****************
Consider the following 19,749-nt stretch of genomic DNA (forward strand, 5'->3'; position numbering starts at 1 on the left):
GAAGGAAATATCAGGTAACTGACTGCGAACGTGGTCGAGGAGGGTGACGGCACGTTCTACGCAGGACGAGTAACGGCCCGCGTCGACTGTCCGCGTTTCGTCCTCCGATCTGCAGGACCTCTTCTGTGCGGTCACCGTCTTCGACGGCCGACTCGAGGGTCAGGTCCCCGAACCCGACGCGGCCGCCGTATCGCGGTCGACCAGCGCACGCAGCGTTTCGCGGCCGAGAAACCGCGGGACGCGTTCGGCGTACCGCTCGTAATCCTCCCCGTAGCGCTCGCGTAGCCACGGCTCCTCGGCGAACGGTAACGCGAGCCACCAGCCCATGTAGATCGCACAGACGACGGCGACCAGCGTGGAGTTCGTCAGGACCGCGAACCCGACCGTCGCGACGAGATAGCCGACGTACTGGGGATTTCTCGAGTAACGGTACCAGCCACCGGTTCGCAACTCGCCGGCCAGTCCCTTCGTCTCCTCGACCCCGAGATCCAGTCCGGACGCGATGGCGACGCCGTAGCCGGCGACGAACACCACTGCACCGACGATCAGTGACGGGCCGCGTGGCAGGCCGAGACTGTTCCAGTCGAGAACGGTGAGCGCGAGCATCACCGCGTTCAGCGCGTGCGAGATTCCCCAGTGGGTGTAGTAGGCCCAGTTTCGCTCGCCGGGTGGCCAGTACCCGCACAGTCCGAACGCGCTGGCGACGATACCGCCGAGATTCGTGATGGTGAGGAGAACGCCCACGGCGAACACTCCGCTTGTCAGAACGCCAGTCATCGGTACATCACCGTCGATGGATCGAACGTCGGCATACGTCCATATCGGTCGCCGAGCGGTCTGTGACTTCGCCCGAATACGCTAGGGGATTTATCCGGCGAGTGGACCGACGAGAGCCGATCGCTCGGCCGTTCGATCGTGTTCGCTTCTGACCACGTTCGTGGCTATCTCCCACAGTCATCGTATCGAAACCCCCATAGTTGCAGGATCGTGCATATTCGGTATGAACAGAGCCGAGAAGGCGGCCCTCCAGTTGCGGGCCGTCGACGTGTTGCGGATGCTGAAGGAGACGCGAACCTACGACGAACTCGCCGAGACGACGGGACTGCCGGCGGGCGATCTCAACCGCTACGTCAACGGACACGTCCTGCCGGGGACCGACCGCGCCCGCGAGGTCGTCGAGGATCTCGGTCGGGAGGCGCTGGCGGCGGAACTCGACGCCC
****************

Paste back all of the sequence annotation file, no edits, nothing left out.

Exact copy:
Consider the following 19,749-nt stretch of genomic DNA (forward strand, 5'->3'; position numbering starts at 1 on the left):
GAAGGAAATATCAGGTAACTGACTGCGAACGTGGTCGAGGAGGGTGACGGCACGTTCTACGCAGGACGAGTAACGGCCCGCGTCGACTGTCCGCGTTTCGTCCTCCGATCTGCAGGACCTCTTCTGTGCGGTCACCGTCTTCGACGGCCGACTCGAGGGTCAGGTCCCCGAACCCGACGCGGCCGCCGTATCGCGGTCGACCAGCGCACGCAGCGTTTCGCGGCCGAGAAACCGCGGGACGCGTTCGGCGTACCGCTCGTAATCCTCCCCGTAGCGCTCGCGTAGCCACGGCTCCTCGGCGAACGGTAACGCGAGCCACCAGCCCATGTAGATCGCACAGACGACGGCGACCAGCGTGGAGTTCGTCAGGACCGCGAACCCGACCGTCGCGACGAGATAGCCGACGTACTGGGGATTTCTCGAGTAACGGTACCAGCCACCGGTTCGCAACTCGCCGGCCAGTCCCTTCGTCTCCTCGACCCCGAGATCCAGTCCGGACGCGATGGCGACGCCGTAGCCGGCGACGAACACCACTGCACCGACGATCAGTGACGGGCCGCGTGGCAGGCCGAGACTGTTCCAGTCGAGAACGGTGAGCGCGAGCATCACCGCGTTCAGCGCGTGCGAGATTCCCCAGTGGGTGTAGTAGGCCCAGTTTCGCTCGCCGGGTGGCCAGTACCCGCACAGTCCGAACGCGCTGGCGACGATACCGCCGAGATTCGTGATGGTGAGGAGAACGCCCACGGCGAACACTCCGCTTGTCAGAACGCCAGTCATCGGTACATCACCGTCGATGGATCGAACGTCGGCATACGTCCATATCGGTCGCCGAGCGGTCTGTGACTTCGCCCGAATACGCTAGGGGATTTATCCGGCGAGTGGACCGACGAGAGCCGATCGCTCGGCCGTTCGATCGTGTTCGCTTCTGACCACGTTCGTGGCTATCTCCCACAGTCATCGTATCGAAACCCCCATAGTTGCAGGATCGTGCATATTCGGTATGAACAGAGCCGAGAAGGCGGCCCTCCAGTTGCGGGCCGTCGACGTGTTGCGGATGCTGAAGGAGACGCGAACCTACGACGAACTCGCCGAGACGACGGGACTGCCGGCGGGCGATCTCAACCGCTACGTCAACGGACACGTCCTGCCGGGGACCGACCGCGCCCGCGAGGTCGTCGAGGATCTCGGTCGGGAGGCGCTGGCGGCGGAACTCGACGCCC